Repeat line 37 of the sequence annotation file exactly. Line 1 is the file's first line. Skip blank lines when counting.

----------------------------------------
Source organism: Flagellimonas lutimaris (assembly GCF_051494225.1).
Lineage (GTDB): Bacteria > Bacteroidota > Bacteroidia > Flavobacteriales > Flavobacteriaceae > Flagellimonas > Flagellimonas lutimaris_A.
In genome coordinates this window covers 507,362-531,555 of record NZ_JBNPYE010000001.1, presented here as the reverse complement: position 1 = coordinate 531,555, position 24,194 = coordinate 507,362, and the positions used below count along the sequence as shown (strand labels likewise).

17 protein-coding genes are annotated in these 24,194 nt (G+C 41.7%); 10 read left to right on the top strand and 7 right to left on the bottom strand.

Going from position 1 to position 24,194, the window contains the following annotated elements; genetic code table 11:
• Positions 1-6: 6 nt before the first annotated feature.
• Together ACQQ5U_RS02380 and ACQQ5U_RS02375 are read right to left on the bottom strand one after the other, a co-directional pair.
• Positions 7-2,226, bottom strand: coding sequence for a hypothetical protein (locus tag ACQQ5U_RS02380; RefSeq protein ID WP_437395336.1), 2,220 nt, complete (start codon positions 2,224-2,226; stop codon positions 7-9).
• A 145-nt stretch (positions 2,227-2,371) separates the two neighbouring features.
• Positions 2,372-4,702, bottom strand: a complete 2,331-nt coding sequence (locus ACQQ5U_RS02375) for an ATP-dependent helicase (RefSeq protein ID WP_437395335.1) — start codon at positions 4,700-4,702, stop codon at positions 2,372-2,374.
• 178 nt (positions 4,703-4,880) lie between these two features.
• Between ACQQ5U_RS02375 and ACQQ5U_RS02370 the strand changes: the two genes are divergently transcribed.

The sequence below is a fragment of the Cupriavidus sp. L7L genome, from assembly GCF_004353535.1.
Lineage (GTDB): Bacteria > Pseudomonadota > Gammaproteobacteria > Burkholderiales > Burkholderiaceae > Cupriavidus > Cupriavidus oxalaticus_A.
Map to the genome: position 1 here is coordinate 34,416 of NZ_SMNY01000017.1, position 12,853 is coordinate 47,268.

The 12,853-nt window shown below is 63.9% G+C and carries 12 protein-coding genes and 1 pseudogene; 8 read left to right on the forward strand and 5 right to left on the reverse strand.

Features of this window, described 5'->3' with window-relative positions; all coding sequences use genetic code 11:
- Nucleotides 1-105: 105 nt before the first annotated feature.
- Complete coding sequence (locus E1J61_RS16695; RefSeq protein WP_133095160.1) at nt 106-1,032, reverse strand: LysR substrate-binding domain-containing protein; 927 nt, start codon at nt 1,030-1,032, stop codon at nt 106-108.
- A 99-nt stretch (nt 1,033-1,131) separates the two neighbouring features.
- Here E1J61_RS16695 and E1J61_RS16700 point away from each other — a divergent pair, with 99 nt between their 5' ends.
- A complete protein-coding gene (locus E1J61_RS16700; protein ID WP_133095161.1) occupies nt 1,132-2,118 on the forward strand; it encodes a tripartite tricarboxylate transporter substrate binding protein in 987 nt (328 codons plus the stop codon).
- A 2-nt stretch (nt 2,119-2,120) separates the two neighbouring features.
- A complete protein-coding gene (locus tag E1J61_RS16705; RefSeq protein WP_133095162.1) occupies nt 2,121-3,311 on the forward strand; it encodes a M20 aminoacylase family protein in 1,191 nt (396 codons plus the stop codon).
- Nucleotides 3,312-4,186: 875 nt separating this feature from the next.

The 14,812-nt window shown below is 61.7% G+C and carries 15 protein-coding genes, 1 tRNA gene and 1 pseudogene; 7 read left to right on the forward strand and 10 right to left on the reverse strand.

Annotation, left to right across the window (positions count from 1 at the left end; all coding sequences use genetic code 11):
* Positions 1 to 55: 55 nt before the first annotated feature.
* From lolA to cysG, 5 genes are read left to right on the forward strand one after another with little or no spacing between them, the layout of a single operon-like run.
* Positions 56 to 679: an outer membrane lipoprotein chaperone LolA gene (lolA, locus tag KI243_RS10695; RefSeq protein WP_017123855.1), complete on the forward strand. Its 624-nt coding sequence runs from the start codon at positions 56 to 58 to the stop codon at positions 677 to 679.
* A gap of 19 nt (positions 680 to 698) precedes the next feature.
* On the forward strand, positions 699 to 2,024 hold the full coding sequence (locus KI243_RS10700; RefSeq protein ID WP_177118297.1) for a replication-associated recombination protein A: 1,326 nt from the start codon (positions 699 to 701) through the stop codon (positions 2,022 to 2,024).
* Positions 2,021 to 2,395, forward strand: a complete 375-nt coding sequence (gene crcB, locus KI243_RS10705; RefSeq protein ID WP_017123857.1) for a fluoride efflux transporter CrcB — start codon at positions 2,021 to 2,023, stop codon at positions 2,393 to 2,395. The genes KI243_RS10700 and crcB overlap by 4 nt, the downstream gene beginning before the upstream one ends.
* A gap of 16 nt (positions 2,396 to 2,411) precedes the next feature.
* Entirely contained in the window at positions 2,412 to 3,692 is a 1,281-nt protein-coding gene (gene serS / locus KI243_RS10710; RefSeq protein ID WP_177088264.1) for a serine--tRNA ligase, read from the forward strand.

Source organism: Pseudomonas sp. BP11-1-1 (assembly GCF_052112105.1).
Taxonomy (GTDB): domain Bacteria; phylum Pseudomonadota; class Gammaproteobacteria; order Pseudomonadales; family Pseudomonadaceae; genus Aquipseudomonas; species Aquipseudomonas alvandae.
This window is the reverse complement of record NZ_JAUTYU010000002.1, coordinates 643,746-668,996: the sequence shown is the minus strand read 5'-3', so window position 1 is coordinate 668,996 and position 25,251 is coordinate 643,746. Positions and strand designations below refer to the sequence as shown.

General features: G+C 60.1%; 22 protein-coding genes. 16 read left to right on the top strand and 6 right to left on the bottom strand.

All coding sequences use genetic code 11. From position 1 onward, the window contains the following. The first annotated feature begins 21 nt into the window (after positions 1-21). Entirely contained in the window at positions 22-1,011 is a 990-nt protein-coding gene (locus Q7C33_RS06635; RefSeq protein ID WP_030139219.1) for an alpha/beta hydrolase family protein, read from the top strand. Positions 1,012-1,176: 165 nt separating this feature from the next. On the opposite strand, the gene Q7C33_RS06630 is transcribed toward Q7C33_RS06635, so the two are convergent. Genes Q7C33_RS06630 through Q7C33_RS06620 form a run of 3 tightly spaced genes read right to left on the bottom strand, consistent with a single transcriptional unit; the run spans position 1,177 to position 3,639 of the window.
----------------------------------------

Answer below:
Taxonomy (GTDB): domain Bacteria; phylum Pseudomonadota; class Gammaproteobacteria; order Pseudomonadales; family Pseudomonadaceae; genus Aquipseudomonas; species Aquipseudomonas alvandae.